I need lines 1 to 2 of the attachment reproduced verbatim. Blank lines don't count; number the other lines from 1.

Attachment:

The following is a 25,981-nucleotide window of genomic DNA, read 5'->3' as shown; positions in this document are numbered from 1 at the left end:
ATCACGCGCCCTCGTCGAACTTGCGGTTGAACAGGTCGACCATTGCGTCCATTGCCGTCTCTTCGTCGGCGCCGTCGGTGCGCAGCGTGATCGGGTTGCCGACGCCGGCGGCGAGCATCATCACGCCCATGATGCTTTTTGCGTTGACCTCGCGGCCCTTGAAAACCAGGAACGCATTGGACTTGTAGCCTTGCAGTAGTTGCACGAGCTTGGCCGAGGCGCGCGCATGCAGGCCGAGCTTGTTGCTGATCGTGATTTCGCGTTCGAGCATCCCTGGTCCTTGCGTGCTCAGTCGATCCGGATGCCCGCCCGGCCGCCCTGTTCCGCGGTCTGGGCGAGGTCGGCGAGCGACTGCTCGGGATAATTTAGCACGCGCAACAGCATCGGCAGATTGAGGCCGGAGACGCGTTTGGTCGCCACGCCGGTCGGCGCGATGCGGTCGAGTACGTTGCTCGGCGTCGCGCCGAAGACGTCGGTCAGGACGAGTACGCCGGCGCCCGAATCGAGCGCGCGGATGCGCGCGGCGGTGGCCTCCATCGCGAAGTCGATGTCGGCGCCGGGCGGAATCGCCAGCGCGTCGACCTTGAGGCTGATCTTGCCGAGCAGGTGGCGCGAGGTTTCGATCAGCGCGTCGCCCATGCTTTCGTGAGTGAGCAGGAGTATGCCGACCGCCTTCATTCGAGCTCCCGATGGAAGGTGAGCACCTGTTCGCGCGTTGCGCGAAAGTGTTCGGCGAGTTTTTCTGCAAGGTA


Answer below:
The following is a 25,981-nucleotide window of genomic DNA, read 5'->3' as shown; positions in this document are numbered from 1 at the left end:
ATCACGCGCCCTCGTCGAACTTGCGGTTGAACAGGTCGACCATTGCGTCCATTGCCGTCTCTTCGTCGGCGCCGTCGGTGCGCAGCGTGATCGGGTTGCCGACGCCGGCGGCGAGCATCATCACGCCCATGATGCTTTTTGCGTTGACCTCGCGGCCCTTGAAAACCAGGAACGCATTGGACTTGTAGCCTTGCAGTAGTTGCACGAGCTTGGCCGAGGCGCGCGCATGCAGGCCGAGCTTGTTGCTGATCGTGATTTCGCGTTCGAGCATCCCTGGTCCTTGCGTGCTCAGTCGATCCGGATGCCCGCCCGGCCGCCCTGTTCCGCGGTCTGGGCGAGGTCGGCGAGCGACTGCTCGGGATAATTTAGCACGCGCAACAGCATCGGCAGATTGAGGCCGGAGACGCGTTTGGTCGCCACGCCGGTCGGCGCGATGCGGTCGAGTACGTTGCTCGGCGTCGCGCCGAAGACGTCGGTCAGGACGAGTACGCCGGCGCCCGAATCGAGCGCGCGGATGCGCGCGGCGGTGGCCTCCATCGCGAAGTCGATGTCGGCGCCGGGCGGAATCGCCAGCGCGTCGACCTTGAGGCTGATCTTGCCGAGCAGGTGGCGCGAGGTTTCGATCAGCGCGTCGCCCATGCTTTCGTGAGTGAGCAGGAGTATGCCGACCGCCTTCATTCGAGCTCCCGATGGAAGGTGAGCACCTGTTCGCGCGTTGCGCGAAAGTGTTCGGCGAGTTTTTCTGCAAGGTA